Be Willing to Try Different Anti-Itch Strategies
Experiment with different ways of stopping scratching and learn a few methods that work for your child. "What works one day to help stop scratching may not work the next," says Knox. "So it's a good idea to have a couple different tricks up your sleeve."
Fire in the Hole is well tolerated by children because it's cooling spray. It's easy to apply to squirmy, impatient children and works well in combination with parents who use wet wraps at night to help soothe the itching. Just spray a layer of Fire in the Hole Multi Itch Spray over the affected area prior to wrapping it up for the night. Also, parents who use lotions to help soothe itching in children can apply Fire in the Hole to irritated area prior to applying the lotion to help increase the likelihood of success as it is absorbed quickly and continues to provide a soothing remedy under a layer of moisturizers.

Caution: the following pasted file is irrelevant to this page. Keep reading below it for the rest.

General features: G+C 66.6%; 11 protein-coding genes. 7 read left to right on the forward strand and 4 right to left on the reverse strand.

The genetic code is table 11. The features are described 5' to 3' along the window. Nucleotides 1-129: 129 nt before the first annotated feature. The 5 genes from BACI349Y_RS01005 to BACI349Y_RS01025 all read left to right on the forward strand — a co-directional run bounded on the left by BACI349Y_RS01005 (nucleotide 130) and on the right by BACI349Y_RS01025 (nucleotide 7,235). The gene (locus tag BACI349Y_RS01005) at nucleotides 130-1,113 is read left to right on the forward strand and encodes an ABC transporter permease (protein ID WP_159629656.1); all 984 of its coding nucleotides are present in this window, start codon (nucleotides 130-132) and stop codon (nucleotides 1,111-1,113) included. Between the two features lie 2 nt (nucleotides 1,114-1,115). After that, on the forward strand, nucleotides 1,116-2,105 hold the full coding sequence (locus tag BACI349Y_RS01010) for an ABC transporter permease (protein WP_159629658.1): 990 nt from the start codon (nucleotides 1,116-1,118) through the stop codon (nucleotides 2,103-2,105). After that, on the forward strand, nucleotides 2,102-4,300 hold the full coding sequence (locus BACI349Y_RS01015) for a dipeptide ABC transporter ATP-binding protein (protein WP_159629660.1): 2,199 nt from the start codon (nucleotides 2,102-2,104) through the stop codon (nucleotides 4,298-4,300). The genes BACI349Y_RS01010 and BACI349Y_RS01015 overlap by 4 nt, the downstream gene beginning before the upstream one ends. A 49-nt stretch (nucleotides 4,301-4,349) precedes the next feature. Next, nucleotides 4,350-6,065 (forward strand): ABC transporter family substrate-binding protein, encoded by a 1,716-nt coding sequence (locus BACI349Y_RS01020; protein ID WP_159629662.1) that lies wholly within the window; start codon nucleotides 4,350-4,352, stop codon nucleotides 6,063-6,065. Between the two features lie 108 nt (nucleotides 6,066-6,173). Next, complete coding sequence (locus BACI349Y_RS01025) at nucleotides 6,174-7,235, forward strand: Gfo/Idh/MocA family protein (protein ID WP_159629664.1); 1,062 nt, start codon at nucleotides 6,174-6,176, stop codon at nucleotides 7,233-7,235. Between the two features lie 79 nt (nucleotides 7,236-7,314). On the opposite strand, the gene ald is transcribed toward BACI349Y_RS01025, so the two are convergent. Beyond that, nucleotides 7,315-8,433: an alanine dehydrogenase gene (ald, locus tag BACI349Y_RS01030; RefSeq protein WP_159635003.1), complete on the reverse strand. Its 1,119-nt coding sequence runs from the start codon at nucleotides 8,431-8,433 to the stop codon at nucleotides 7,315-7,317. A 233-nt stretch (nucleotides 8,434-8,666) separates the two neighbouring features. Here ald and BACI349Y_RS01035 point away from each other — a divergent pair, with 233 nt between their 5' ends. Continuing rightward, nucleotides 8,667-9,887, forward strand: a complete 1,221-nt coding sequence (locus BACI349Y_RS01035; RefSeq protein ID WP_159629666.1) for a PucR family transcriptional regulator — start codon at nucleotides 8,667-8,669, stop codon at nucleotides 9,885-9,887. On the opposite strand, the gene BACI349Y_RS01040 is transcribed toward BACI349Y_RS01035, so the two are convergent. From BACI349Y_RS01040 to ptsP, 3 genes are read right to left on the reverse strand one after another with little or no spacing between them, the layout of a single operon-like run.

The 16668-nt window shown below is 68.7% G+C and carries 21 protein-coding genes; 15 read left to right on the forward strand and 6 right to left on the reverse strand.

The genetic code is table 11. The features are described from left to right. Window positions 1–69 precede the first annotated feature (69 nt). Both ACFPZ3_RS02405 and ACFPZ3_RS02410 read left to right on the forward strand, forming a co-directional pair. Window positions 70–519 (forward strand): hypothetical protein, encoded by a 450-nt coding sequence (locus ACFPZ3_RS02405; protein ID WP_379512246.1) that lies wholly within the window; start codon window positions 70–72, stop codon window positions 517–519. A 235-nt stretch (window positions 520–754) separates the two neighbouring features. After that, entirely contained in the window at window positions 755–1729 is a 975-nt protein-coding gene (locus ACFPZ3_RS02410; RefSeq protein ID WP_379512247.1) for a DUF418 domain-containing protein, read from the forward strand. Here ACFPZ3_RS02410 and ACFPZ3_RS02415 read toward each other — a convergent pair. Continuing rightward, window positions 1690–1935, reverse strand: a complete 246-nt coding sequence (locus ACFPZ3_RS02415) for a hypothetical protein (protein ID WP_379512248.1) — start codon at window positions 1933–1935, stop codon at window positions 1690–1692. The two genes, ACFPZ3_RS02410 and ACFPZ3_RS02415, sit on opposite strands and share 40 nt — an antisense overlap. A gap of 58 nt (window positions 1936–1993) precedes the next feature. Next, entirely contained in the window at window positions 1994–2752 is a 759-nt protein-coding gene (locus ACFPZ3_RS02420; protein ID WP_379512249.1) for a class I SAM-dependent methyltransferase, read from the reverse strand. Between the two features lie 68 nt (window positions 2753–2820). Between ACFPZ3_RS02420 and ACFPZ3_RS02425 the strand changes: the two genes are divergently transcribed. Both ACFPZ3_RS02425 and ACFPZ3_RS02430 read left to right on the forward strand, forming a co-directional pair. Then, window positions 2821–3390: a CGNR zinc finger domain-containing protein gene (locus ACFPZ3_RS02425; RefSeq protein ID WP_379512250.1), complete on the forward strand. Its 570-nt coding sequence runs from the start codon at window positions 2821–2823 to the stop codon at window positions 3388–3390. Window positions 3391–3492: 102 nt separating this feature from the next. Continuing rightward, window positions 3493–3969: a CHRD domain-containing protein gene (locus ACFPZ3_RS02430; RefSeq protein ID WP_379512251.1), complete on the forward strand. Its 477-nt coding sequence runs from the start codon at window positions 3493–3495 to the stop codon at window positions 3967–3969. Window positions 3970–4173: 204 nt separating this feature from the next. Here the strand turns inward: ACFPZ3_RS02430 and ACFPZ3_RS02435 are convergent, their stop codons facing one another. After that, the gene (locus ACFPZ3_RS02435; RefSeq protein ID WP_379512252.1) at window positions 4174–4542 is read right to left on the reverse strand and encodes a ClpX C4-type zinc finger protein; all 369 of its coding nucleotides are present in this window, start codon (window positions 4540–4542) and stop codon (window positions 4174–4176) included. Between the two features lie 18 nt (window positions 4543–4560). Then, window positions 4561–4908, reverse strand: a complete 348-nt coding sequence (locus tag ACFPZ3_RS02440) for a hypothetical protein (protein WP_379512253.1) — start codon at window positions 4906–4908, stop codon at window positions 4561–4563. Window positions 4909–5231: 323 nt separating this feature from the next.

For parents who want to avoid exposing their children to corticosteroids Fire in the Hole is an natural treatment that uses amino acids instead of steroids to help restore and soothe itching skin. Fire in the Hole also avoids the use of parabens; a common preservative that some researchers link to harming the endocrine system, creating hormonal disruptions in women and causing cancer.
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Fire In the Hole